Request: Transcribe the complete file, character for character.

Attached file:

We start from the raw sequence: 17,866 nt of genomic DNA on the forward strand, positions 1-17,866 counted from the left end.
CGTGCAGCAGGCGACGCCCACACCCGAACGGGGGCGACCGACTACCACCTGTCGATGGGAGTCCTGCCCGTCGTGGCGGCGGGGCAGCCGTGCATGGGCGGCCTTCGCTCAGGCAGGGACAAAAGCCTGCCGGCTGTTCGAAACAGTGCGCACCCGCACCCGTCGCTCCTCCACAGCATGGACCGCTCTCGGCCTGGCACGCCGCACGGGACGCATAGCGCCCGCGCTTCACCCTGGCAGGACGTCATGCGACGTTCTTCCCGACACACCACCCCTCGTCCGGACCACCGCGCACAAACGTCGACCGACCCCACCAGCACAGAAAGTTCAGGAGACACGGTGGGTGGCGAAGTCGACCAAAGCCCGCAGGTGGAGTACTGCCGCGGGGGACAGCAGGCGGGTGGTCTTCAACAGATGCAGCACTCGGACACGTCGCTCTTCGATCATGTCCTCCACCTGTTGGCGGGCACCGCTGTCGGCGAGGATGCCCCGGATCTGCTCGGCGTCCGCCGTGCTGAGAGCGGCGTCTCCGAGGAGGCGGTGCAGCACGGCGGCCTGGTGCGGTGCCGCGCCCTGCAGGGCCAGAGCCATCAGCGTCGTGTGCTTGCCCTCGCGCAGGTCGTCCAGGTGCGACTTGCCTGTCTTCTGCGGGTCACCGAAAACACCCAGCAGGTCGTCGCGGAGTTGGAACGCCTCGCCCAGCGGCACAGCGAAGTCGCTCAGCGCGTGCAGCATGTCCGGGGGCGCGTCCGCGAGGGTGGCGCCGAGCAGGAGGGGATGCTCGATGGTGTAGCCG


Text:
We start from the raw sequence: 17,866 nt of genomic DNA on the forward strand, positions 1-17,866 counted from the left end.
CGTGCAGCAGGCGACGCCCACACCCGAACGGGGGCGACCGACTACCACCTGTCGATGGGAGTCCTGCCCGTCGTGGCGGCGGGGCAGCCGTGCATGGGCGGCCTTCGCTCAGGCAGGGACAAAAGCCTGCCGGCTGTTCGAAACAGTGCGCACCCGCACCCGTCGCTCCTCCACAGCATGGACCGCTCTCGGCCTGGCACGCCGCACGGGACGCATAGCGCCCGCGCTTCACCCTGGCAGGACGTCATGCGACGTTCTTCCCGACACACCACCCCTCGTCCGGACCACCGCGCACAAACGTCGACCGACCCCACCAGCACAGAAAGTTCAGGAGACACGGTGGGTGGCGAAGTCGACCAAAGCCCGCAGGTGGAGTACTGCCGCGGGGGACAGCAGGCGGGTGGTCTTCAACAGATGCAGCACTCGGACACGTCGCTCTTCGATCATGTCCTCCACCTGTTGGCGGGCACCGCTGTCGGCGAGGATGCCCCGGATCTGCTCGGCGTCCGCCGTGCTGAGAGCGGCGTCTCCGAGGAGGCGGTGCAGCACGGCGGCCTGGTGCGGTGCCGCGCCCTGCAGGGCCAGAGCCATCAGCGTCGTGTGCTTGCCCTCGCGCAGGTCGTCCAGGTGCGACTTGCCTGTCTTCTGCGGGTCACCGAAAACACCCAGCAGGTCGTCGCGGAGTTGGAACGCCTCGCCCAGCGGCACAGCGAAGTCGCTCAGCGCGTGCAGCATGTCCGGGGGCGCGTCCGCGAGGGTGGCGCCGAGCAGGAGGGGATGCTCGATGGTGTAGCCG